Automated, reproducible HLA antibody screening in organ transplants using the MANTIS® Dispenser


The human leukocyte antigen (HLA) system is part of our adaptive immune system and plays an important role in both disease defense and organ transplantation. Donors with matching HLA markers are less likely to reject organs.

Researchers at the Laboratory of Medical Immunology (LMI) at Radboud University Medical Center in the Netherlands screen for HLA-specific antibodies from the sera of potential organ recipients. Detection of antibodies against HLA markers is necessary to avoid hyperacute rejection of the donor organ. Rejection may be caused by blood transfusion, transplantation or pregnancy. The laboratory performs quarterly screenings to detect these harmful antibodies in patient sera.

These antibodies can be detected by cross-matching a patient's serum with a suspension of more than 60 unique lymphocytes from different individuals with different HLA markers. This is also called a complement-dependent cytotoxicity (CDC) test.

In this study, the MANTIS® Liquid Processor from FORMULATRIX® was used to dispense the isolated lymphocytes into the prepared Terasaki plates.


Materials and Methods

First, 1 μl of patient serum was dispensed into a Terasaki plate (Greiner) using an ART Robbins (Sunnyvale, CA) serum dispenser. Donor lymphocytes are isolated from the blood using the density gradient Lymphoprep (Elitech Group) or liquid nitrogen method, then cultured and washed with CFDA C195 (Invitrogen) dye. A lymphocyte suspension of 4 x 106 cells per ml is then prepared.

The MANTIS® Dispenser is used to dispense 1 μL of isolated lymphocytes into the prepared Terasaki plates. Subsequent steps include the addition of suspensions of rabbit complement (Immucore, Norcross, GA) and EDTA (Merck, KGaA, Darmstadt, Germany), hemoglobin and propidium iodide, and incubation.

After the final addition step, microplates were observed under an inverted fluorescent microscope (Leitz Leica Diavert Inverted Microscope withfluorescent light illuminator (480-525nm) Oculair 10x) to determine between patient serum and donor lymphocytes whether there is a positive or negative reaction between patient serum and donor lymphocytes.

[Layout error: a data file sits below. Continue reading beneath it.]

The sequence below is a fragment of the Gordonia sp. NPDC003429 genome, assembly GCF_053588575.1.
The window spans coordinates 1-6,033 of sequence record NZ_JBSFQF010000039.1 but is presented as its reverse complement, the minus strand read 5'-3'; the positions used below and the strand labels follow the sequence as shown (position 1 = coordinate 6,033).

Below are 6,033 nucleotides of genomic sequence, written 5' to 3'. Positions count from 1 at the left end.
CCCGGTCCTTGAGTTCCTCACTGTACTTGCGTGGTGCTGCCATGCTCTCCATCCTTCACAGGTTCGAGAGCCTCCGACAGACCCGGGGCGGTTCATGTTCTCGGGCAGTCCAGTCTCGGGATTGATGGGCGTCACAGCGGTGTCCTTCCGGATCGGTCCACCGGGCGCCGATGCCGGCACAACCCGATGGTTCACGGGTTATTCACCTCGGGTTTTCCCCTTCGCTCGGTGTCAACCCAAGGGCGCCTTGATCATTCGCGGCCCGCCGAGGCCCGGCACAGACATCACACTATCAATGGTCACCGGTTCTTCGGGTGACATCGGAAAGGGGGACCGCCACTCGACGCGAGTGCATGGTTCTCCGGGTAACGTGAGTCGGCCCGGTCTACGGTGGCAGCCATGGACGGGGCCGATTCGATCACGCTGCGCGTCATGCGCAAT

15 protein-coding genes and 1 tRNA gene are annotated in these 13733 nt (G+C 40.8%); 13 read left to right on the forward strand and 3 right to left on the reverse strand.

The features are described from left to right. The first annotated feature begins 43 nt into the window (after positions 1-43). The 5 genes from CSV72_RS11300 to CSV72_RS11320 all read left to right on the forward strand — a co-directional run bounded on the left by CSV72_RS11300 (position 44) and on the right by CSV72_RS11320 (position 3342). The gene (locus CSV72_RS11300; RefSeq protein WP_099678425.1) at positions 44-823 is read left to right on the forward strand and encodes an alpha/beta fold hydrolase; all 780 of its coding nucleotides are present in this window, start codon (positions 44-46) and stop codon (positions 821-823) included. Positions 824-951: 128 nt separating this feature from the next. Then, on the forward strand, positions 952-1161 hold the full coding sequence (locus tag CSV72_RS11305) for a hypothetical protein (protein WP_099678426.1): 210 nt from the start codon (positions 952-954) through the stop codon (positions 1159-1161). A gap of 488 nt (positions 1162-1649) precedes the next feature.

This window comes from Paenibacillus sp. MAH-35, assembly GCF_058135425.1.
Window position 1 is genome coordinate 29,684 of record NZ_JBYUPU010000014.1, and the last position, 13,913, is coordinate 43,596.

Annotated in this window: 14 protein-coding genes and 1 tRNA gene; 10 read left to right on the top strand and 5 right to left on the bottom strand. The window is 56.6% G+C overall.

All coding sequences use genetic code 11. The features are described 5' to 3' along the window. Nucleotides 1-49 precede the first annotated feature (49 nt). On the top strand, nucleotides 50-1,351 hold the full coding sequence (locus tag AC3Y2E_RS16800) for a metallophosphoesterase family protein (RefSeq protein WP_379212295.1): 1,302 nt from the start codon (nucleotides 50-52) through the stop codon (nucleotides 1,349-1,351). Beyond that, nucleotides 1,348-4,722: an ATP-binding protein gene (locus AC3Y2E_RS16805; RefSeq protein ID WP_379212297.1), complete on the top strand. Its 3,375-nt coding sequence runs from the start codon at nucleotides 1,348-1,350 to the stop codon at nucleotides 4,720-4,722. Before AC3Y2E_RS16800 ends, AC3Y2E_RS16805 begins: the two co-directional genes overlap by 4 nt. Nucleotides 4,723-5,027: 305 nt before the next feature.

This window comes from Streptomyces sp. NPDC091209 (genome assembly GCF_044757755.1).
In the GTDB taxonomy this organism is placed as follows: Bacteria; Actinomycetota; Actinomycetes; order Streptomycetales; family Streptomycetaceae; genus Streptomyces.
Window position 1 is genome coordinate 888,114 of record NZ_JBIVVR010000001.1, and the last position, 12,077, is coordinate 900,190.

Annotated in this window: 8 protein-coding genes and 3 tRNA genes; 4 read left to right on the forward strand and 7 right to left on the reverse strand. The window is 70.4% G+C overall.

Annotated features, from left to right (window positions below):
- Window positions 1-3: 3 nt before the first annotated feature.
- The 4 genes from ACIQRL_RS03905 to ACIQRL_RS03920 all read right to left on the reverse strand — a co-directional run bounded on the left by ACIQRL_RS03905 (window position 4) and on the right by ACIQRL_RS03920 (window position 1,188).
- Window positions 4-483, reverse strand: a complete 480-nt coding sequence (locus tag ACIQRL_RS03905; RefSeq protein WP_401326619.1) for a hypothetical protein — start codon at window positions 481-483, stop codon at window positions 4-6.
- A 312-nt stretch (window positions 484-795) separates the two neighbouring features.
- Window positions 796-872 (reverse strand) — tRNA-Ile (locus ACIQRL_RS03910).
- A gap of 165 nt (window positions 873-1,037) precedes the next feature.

The percentage kill (% kill) measurement was determined from the fluorescent staining results (see Figure 1). The percentage kill is the percentage of positive cells (red) to the total number of positive and negative cells (green). The percentage scores are shown in Table 1.

Table 1: Percentage kill score

Figure 1: Obviously observable lymphocyte samples (A) Negative reaction, green. (B) Positive reaction, red. (C) Strongly positive reaction, red.


Results and Conclusion

Since the existing equipment is no longer supported, laboratories must find an alternative automated dispenser for adding prepared lymphocytes to Terasaki plates. Manual dispensing introduces a variable amount of variability during the experiment, which is unacceptable for the investigator.

A growing number of laboratories using no longer supported devices for HLA screening will need to replace this outdated technology, so the team at LMI has agreed to share their evaluation for the benefit of the broader academic community involved in this important work.

The MANTIS instrument from FORMULATRIX is considered a superior technique for adding lymphocytes compared to manual pipette spiking and has been successfully used in routine laboratory workflows. It provides results in less time and with higher consistency and accuracy.


Thanks and Acknowledgements

FORMULATRIX® would like to thank Yvonne van Berkel (senior analyst Cellulaire Immunologie en Histocompatibiliteit) and the LMI team for their work in evaluating the HLA workflow of the MANTIS® dispenser and for the data provided in this application note. The results of the data provided in this application note. Other members of the team are Siham Akdimi, Gaby Derksen, Suzanne Hendriks and Jeroen Slager.

Source: @BostonFummerle

Time: 2022.02.21

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